Facebook founder Mark Zuckerberg has told the United Nations (UN) that everyone on Earth should have access to the internet – including the millions currently living in squalid refugee camps. Zuckerberg promised that Facebook would work with the UN and other aid agencies to work towards the goal of universal internet access around the world.
"Connectivity will help refugees better access support from the aid community and maintain their links to families," Zuckerberg told the UN Private Sector Forum in New York. The goal of wider access to the internet, he said, "needs to be at the heart of the global development strategy".
On his own Facebook page, Zuckerberg revealed how he and U2 frontman and anti-poverty campaigner Bono were looking at new ways to provide internet access to poor communities. These include beaming down the internet using drones and the use of lasers for even faster connectivity. Along with Google, Facebook has also been building more satellites to beam the internet into remote villages.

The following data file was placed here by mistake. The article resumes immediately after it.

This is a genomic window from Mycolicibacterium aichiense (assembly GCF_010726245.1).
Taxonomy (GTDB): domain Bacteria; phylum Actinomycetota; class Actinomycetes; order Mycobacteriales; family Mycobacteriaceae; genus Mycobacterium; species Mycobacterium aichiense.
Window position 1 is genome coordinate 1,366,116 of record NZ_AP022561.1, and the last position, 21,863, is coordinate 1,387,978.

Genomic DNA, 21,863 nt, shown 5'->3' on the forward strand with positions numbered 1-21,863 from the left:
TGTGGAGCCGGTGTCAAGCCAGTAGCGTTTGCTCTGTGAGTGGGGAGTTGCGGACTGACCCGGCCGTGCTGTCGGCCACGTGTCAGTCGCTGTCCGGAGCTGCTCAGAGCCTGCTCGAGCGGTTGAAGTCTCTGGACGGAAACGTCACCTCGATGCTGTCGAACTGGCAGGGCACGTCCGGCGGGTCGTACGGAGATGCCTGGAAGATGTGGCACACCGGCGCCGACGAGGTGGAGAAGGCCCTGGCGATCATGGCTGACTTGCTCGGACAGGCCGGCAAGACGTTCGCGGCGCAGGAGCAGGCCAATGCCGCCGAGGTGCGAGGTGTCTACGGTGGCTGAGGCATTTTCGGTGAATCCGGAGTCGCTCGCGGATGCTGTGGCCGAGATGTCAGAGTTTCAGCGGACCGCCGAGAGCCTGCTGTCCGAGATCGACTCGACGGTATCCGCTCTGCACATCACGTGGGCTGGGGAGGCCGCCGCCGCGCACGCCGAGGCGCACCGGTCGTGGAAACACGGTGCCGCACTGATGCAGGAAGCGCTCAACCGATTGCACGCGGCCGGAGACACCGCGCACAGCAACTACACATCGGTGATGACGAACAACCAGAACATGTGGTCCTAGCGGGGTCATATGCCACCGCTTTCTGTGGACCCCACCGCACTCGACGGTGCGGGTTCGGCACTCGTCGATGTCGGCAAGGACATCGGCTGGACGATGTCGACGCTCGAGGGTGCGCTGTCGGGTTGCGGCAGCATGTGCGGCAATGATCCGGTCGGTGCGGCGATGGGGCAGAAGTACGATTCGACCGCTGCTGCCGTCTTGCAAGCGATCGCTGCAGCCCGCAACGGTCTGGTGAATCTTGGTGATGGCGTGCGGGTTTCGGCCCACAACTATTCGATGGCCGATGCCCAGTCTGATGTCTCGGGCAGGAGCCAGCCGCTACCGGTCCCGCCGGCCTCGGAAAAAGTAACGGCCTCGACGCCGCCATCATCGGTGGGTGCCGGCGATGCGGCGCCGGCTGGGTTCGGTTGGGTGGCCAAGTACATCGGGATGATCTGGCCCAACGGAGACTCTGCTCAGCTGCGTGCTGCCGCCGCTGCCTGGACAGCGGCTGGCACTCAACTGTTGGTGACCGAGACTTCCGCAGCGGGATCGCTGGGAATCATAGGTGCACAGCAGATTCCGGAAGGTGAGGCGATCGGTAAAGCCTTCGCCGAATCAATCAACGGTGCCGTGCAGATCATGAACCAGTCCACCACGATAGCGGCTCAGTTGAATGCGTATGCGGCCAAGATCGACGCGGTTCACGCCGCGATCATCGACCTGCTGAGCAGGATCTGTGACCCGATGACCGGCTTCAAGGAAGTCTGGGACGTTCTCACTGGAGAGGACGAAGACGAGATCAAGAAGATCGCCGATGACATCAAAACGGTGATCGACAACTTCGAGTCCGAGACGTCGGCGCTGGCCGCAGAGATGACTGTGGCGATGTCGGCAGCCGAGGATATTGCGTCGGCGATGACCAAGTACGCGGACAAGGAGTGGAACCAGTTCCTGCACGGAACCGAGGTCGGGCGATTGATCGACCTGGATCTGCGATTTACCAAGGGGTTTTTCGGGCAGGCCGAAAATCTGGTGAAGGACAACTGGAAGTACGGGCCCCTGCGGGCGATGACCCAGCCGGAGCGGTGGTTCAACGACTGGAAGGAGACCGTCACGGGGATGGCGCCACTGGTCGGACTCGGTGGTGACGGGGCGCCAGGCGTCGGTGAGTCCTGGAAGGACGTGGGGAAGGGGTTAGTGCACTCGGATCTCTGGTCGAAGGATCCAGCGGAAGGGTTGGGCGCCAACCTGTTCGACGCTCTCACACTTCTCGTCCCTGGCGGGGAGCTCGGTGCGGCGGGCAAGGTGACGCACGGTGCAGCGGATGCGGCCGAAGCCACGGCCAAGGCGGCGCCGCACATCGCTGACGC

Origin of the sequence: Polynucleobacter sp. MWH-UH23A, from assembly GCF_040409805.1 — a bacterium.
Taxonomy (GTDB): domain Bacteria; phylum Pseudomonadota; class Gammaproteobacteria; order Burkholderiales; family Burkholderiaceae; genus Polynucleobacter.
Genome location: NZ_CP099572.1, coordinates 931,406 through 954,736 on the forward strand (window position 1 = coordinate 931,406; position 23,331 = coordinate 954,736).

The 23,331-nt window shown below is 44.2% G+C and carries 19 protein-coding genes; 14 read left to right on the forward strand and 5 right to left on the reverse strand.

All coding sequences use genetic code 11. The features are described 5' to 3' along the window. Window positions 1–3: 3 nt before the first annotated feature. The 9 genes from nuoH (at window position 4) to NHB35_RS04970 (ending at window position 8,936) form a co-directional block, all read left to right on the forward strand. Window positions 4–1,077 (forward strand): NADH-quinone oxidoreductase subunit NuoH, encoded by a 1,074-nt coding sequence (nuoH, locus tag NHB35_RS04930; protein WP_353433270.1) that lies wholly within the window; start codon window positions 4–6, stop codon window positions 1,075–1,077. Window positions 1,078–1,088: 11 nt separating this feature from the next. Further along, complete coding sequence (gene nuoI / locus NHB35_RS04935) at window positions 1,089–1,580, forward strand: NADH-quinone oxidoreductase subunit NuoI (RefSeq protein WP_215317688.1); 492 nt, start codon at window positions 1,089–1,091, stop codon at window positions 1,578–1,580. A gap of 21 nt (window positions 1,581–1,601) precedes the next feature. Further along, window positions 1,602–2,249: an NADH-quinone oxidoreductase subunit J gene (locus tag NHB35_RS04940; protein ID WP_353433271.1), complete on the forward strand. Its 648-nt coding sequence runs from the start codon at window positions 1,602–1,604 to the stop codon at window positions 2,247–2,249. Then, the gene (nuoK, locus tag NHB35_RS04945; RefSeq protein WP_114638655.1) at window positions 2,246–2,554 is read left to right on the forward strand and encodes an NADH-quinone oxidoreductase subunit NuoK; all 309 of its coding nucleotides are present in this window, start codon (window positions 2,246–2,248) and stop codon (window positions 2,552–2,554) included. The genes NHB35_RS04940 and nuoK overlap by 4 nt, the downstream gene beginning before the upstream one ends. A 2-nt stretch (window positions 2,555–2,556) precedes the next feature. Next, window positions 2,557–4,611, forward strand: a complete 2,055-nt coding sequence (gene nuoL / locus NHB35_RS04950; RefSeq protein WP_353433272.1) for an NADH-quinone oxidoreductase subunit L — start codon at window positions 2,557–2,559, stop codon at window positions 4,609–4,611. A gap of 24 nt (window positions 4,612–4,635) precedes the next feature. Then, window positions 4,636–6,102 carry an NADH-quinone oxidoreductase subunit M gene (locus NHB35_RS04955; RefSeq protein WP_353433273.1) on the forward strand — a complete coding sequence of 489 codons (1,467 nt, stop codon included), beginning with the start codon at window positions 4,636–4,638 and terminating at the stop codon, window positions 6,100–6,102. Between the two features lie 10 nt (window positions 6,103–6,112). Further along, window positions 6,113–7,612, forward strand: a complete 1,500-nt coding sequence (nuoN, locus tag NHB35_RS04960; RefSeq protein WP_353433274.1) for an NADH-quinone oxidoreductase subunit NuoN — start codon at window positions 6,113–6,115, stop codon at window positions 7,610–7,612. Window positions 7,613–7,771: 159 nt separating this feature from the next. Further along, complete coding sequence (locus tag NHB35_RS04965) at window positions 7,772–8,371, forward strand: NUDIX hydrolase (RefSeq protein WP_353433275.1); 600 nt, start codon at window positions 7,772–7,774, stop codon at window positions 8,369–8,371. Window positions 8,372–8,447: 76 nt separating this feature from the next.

"The Internet is more than just a network of machines," said Zuckerberg in his speech. "It is the key driver of social and economic progress in our time. A like or a post won't stop a tank or a bullet, but when people are connected, we have the chance to build a common global community with a shared understanding."
Zuckerberg was speaking the day after attending a White House dinner with wife Priscilla – the first time they've been seen in public since announcing they are are expecting their first child. At the dinner, Zuckerberg was seated at the "top table" with President Barack Obama, Apple chief executive Tim Cook and Chinese President Xi Jinping – despite the fact Facebook is banned in China.